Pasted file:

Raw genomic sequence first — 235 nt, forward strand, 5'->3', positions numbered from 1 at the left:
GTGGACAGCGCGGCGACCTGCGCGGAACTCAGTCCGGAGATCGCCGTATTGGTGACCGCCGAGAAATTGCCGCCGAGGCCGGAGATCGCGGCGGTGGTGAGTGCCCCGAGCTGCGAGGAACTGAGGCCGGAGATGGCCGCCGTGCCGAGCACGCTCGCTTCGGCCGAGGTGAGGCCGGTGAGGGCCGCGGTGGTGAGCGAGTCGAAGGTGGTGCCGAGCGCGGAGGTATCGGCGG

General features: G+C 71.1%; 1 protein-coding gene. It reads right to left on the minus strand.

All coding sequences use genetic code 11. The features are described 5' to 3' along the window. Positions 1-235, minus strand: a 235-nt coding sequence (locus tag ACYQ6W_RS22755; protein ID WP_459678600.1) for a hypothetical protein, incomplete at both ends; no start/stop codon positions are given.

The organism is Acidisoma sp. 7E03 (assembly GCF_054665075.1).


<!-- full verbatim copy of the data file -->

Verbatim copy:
Raw genomic sequence first — 235 nt, forward strand, 5'->3', positions numbered from 1 at the left:
GTGGACAGCGCGGCGACCTGCGCGGAACTCAGTCCGGAGATCGCCGTATTGGTGACCGCCGAGAAATTGCCGCCGAGGCCGGAGATCGCGGCGGTGGTGAGTGCCCCGAGCTGCGAGGAACTGAGGCCGGAGATGGCCGCCGTGCCGAGCACGCTCGCTTCGGCCGAGGTGAGGCCGGTGAGGGCCGCGGTGGTGAGCGAGTCGAAGGTGGTGCCGAGCGCGGAGGTATCGGCGG

General features: G+C 71.1%; 1 protein-coding gene. It reads right to left on the minus strand.

All coding sequences use genetic code 11. The features are described 5' to 3' along the window. Positions 1-235, minus strand: a 235-nt coding sequence (locus tag ACYQ6W_RS22755; protein ID WP_459678600.1) for a hypothetical protein, incomplete at both ends; no start/stop codon positions are given.

The organism is Acidisoma sp. 7E03 (assembly GCF_054665075.1).